Photography: Dusting Off the Leica

Photo above – Sunrise along the Shonai River while out on my mountain bike.


It’s been a while since I shot a roll of film on my Leica. It was browsing through the wonderful book of photographs of adventures throughout Asia in the 1970s called Asia Grace by Kevin Kelly*, and John Sypal’s Zuisha (随写) that did it. Kelly did what I didn’t have the foresight (or talent) to do, and Sypal takes everyday scenes of Tokyo and adds magic to the mundane.

I pass this bush every day that I go out walking.

None of the photos I shot on the roll of film are particularly good. But that’s okay. The ability to interpret a scene via film and a tiny black box and then digitise it and post it on this blog is magic enough. It’s amazing that it’s possible at all. It’s also the slowing down and the lack of instant gratification. And of course there’s the joy of using a camera that’s probably the pinnacle of camera engineering. Leica film cameras do exactly what they need to do and no more. They are an absolute blessing in today’s world when everything – everything – seems unnecessarily complicated.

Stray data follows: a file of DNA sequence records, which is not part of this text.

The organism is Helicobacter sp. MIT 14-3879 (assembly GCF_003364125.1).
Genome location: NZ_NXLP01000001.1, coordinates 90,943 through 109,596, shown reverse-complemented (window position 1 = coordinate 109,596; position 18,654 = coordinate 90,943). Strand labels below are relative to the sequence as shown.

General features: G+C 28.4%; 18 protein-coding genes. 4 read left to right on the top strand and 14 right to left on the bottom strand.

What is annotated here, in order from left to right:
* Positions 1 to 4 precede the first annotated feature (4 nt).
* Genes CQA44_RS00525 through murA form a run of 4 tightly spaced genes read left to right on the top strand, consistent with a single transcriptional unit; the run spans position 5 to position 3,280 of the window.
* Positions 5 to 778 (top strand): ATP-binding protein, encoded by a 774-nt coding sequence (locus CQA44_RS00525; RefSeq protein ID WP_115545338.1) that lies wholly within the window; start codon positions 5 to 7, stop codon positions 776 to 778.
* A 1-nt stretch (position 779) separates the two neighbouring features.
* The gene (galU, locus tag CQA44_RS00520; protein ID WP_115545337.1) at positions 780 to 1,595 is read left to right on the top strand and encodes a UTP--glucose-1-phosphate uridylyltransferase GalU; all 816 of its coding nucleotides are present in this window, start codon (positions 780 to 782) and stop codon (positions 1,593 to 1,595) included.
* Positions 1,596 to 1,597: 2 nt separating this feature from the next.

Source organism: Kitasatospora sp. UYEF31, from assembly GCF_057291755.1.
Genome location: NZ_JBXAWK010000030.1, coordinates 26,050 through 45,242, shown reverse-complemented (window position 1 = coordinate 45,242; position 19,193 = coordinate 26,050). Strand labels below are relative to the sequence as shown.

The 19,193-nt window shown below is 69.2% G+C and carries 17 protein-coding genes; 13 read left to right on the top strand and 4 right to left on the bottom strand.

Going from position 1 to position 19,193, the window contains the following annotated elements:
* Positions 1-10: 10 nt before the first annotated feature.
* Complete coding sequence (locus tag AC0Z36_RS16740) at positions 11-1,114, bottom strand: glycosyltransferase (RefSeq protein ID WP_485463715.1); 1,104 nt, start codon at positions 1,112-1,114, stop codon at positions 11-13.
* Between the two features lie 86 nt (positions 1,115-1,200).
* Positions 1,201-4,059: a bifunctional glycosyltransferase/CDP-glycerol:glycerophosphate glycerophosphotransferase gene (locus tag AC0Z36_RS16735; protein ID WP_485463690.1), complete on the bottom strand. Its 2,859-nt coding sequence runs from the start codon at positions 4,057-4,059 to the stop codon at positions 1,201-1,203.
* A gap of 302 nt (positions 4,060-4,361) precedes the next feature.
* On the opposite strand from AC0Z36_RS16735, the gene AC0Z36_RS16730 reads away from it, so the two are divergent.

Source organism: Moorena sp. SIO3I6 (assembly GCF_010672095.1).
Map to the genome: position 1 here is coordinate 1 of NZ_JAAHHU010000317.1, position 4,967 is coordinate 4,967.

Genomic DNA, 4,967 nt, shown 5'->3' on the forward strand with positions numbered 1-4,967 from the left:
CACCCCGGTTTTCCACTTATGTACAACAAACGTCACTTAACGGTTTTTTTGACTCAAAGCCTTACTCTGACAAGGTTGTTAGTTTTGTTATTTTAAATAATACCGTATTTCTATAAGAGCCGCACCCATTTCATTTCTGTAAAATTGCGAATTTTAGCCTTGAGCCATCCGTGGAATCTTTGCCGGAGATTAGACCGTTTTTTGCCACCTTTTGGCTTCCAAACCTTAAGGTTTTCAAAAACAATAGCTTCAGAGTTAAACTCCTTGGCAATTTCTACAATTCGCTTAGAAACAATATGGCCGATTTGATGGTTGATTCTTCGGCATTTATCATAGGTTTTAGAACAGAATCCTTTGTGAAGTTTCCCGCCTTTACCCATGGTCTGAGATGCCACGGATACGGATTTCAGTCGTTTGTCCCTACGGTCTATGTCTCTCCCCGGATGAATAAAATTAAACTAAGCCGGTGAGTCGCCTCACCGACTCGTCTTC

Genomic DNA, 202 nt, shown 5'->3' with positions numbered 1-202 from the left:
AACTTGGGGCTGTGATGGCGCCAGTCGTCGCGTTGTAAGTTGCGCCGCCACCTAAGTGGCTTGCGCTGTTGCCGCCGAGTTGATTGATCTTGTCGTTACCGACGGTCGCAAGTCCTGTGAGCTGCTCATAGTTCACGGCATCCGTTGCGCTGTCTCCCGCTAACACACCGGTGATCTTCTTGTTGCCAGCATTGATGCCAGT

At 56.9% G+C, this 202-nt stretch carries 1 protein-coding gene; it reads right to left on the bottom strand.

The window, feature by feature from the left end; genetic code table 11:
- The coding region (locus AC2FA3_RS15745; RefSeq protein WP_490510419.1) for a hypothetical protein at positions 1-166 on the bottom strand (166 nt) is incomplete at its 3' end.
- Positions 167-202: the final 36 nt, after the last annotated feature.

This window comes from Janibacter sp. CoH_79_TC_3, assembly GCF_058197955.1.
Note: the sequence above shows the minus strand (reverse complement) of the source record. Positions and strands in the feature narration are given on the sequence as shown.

Asia Grace, Zuisha, and my Leica M6.

All photos were shot on Fuji Provia 100 slide film while out cycling last week.

An old karaoke bar.
Abandoned hotel in Jokouji.
Trail along the Shonai River.
Reality.
Along my urban mountain biking route.

*You can listen to a wonderful interview with Kelly here.

Cycled since I was a kid, moved to Japan in 2001, bought my first 'serious' camera in 2005. Spent the later half of the 1990s travelling in Australia, Hong Kong, India, Nepal, Japan, and the Philippines and wish I'd photographed a lot more back then.

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